• NTSA director says the economic impact caused by road carnage is heavy and has been on the increase every year.
• She said as the country heads to the Christmas and New Year festivities, matatu and bus saccos must sensitise their drivers to be more careful so Kenyans travel safely.
Road accidents cause losses of more than Sh310 billion annually in the country, NTSA director Alice Chesire has said.
Chesire said the economic impact caused by road carnage is heavy and has been on the increase every year.
She said Kenyans, especially drivers, must exercise responsibility and be part of efforts to reduce accidents which rob many families of their breadwinners.
“The losses as a result of accidents are huge, especially to affected families. We must all team up to ensure our roads are safe for all users,” Chesire said.
She spoke in Eldoret on Sunday during an event to remember victims of accidents in the country.
NTSA partnered with hospitals in the region, traffic police and the Uasin Gishu government during an event marked at the law courts in the town.
Chesire said all road users must be careful and exercise responsibility so as to reduce the road carnage which claims more than 3,000 lives annually and leaves thousands of others maimed.
She said as the country heads to the Christmas and New Year festivities, matatu and bus saccos must sensitise their drivers to be more careful so Kenyans will travel safely.
“We usually experience a high number of accidents, especially during the month of December, but as NTSA and other stakeholders, we have teamed up to carry out early sensitisation exercises for all stakeholders to help us save lives,” she said.
The event was attended by among others Eldoret chief magistrate Dennis Mikoyan, NTSA North Rift regional manager Ezekiel Koech and Uasin Gishu Traffic Commandant Harry Munene.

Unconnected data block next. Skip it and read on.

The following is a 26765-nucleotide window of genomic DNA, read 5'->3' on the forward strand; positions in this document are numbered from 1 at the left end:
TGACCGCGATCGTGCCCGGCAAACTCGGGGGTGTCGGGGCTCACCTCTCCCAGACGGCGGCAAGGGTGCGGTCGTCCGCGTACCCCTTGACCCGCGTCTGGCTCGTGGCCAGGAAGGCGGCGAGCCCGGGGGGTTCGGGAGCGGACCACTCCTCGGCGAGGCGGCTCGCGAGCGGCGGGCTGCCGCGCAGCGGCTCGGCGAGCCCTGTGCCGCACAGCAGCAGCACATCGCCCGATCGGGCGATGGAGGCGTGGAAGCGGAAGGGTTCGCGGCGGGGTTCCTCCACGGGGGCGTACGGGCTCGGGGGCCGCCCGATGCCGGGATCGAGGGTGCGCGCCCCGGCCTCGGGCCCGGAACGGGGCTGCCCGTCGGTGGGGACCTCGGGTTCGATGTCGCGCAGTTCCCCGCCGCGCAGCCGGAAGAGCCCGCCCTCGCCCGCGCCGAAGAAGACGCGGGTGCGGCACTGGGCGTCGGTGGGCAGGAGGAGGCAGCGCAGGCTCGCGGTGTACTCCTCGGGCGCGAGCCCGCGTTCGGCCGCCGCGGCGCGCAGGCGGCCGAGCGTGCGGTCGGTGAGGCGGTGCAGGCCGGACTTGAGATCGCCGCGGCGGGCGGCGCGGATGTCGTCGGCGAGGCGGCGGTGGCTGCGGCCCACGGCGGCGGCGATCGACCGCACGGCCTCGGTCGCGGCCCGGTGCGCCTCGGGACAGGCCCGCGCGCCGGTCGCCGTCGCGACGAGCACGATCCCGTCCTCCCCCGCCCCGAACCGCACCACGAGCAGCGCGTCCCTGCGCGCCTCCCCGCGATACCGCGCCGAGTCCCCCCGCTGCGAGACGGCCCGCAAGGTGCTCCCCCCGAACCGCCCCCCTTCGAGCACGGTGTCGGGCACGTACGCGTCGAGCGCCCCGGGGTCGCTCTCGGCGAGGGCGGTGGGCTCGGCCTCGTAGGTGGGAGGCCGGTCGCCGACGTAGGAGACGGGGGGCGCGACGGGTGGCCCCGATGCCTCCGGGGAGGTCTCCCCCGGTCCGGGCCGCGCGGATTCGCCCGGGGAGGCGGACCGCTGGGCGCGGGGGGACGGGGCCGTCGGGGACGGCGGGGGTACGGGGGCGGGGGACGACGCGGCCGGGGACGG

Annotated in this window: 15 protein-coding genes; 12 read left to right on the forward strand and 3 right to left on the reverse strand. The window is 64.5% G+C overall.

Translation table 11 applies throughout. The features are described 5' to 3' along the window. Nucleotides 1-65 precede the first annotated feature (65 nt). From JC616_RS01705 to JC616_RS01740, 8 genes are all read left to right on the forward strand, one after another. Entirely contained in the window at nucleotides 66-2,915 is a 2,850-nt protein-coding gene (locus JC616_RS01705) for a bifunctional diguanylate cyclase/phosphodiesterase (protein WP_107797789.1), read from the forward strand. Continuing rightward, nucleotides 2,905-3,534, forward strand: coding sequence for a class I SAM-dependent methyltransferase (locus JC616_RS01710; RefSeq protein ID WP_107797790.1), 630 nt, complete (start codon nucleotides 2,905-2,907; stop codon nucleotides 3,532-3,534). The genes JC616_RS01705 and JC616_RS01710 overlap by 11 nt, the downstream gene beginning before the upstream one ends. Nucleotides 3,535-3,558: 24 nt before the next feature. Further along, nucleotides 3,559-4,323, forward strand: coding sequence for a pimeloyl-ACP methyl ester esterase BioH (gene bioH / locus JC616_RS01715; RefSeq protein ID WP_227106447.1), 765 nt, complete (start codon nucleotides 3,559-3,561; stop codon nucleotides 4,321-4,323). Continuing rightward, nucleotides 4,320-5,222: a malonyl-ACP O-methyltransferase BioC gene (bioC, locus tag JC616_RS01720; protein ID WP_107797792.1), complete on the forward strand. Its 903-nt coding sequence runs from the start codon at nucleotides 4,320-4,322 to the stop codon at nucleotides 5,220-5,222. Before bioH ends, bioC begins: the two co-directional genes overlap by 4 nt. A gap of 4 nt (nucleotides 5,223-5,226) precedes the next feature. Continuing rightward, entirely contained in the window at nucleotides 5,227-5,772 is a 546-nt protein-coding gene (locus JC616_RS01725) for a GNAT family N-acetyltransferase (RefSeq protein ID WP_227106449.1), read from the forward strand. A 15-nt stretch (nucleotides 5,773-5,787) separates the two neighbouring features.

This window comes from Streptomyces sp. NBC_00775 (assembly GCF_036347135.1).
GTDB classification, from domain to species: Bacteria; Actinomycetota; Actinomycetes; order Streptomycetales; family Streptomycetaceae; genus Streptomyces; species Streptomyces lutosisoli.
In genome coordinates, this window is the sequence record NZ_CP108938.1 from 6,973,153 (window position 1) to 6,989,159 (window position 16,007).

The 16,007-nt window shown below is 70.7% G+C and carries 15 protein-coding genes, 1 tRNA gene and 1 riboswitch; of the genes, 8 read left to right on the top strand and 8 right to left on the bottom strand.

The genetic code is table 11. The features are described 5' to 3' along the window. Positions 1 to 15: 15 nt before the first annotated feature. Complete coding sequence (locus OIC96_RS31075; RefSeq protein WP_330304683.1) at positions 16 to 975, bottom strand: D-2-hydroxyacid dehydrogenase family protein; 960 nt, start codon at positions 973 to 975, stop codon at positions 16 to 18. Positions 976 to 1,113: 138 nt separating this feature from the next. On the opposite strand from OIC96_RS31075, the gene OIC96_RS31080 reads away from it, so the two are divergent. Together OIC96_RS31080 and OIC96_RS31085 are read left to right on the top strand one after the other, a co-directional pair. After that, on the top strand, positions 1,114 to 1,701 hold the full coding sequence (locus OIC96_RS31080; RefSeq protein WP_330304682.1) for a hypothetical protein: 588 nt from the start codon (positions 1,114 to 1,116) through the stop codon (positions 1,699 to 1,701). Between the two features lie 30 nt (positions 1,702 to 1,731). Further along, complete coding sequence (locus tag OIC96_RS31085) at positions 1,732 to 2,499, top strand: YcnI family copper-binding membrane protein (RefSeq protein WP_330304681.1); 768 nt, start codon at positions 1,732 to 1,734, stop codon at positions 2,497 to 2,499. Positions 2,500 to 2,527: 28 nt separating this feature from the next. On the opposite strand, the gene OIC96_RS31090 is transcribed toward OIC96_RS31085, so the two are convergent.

Mikoyan said the small claims court in Eldoret has registered more than 800 cases since it was launched by Chief Justice Martha Koome in March this year.
He said it has successfully completed 668 cases, with only one taken for appeal.
Mikoyan said the court has been able to quickly dispense justice, especially for victims of accidents and other Kenyans with claims of Sh1 million and below.
“Some of the cases for accident victims have been taking too long in our courts, but through the small claims court, we have been able to speed up such matters so that victims get compensated at the time they need the money,” he said.
Mikoyan said Kenyans should also get used to alternative justice systems instead of clogging courts with cases that end up taking too long to resolve.
“As the Judiciary, we are open to working with all other stakeholders to ensure issues including accident cases are resolved very fast,” he said.
Chesire said NTSA is in the process of enforcing instant fines on the roads as another way of handling traffic cases in a quick manner.
Koech said NTSA would intensify crackdown on unroadworthy vehicles in the region. Hw warned against drunk driving.